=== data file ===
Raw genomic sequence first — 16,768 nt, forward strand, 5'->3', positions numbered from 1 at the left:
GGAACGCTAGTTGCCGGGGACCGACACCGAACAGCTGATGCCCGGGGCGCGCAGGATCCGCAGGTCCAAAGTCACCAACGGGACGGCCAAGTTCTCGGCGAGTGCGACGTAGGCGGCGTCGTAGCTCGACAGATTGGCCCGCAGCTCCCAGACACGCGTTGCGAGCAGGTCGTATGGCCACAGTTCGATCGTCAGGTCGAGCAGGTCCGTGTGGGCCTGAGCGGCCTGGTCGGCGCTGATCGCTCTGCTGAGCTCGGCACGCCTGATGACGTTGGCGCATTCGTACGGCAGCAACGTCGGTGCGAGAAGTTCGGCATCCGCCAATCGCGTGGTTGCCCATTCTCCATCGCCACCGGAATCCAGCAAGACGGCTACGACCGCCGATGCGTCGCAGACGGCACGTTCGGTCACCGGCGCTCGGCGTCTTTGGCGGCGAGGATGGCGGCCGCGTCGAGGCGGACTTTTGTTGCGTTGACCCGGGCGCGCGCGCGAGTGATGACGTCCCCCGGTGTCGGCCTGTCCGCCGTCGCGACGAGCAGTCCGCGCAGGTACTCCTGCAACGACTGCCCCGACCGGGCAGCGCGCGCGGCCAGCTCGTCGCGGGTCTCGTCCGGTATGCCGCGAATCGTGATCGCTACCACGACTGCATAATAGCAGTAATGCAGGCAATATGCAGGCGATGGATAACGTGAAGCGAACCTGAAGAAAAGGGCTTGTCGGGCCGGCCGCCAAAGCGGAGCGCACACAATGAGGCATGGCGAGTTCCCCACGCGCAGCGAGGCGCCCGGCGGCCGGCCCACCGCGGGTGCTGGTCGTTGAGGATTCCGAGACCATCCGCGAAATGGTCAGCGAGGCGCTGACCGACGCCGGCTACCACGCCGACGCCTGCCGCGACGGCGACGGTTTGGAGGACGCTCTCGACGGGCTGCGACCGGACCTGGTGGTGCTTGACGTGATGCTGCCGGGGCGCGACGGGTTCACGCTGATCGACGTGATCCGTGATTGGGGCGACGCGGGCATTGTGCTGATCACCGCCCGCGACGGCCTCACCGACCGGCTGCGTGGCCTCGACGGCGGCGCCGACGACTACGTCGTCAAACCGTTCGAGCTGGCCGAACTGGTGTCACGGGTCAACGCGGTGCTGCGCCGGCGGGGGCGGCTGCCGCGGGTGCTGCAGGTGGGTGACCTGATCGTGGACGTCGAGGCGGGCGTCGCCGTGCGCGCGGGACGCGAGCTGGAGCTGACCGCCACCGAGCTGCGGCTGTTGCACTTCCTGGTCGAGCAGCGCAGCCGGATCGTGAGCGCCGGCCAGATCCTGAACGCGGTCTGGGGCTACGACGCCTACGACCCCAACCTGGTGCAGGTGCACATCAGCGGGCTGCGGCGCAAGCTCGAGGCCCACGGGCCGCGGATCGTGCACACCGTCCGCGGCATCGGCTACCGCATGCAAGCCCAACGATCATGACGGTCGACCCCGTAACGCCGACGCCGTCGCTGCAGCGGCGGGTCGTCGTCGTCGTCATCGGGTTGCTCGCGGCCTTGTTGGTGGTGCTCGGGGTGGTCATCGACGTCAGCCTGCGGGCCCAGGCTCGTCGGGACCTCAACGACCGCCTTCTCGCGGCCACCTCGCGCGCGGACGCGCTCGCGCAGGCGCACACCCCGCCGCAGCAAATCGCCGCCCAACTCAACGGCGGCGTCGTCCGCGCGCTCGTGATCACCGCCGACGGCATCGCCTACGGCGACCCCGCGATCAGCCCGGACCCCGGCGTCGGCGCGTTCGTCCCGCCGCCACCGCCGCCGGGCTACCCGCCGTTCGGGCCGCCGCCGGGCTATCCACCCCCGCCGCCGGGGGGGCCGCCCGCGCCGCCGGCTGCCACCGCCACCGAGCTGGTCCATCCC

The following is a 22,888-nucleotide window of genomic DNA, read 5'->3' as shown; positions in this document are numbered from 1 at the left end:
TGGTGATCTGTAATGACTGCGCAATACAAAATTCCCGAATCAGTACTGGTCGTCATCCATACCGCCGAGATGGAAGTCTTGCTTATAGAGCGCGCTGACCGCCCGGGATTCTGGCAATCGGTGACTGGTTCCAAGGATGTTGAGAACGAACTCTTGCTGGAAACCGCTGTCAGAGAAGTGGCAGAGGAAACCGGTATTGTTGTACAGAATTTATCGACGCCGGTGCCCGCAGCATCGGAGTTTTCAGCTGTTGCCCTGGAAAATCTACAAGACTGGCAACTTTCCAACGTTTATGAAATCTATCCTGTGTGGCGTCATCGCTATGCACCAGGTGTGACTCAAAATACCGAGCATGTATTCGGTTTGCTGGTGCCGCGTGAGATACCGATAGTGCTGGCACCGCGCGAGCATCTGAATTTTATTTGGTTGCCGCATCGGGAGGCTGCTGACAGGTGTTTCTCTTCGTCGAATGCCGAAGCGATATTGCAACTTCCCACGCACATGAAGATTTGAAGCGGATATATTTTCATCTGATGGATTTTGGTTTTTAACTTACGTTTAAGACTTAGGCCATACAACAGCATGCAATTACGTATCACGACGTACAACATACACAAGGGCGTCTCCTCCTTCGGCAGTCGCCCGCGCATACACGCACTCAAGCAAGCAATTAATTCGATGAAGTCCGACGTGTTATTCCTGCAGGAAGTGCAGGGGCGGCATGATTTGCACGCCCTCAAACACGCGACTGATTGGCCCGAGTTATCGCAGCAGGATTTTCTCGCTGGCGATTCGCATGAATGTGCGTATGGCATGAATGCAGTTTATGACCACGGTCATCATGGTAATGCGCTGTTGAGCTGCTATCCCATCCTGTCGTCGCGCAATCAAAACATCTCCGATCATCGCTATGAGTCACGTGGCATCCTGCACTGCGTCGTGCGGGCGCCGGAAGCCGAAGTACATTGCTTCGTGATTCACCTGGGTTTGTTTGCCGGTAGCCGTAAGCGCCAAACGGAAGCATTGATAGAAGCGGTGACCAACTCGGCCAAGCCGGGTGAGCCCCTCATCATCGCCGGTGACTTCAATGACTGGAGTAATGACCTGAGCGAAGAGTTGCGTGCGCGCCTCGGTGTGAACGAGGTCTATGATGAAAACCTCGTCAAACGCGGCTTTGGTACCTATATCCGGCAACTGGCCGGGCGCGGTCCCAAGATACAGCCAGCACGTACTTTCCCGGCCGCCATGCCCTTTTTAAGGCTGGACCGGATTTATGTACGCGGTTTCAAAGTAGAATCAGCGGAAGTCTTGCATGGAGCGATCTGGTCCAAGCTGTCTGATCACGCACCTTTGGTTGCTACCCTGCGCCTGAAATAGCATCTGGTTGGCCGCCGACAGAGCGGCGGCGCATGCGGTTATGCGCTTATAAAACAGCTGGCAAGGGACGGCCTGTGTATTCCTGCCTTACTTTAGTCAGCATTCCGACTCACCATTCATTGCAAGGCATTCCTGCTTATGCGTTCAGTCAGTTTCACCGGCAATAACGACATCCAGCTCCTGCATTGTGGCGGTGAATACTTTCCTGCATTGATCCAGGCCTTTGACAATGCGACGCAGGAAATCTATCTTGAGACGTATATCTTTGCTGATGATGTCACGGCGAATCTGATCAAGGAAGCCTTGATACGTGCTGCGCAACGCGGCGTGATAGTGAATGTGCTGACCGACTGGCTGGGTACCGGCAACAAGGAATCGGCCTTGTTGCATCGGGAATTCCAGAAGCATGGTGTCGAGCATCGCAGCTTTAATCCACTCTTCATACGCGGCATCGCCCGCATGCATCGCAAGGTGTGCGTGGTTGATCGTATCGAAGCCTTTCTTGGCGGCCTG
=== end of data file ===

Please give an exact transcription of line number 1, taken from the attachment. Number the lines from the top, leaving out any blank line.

Raw genomic sequence first — 16,768 nt, forward strand, 5'->3', positions numbered from 1 at the left: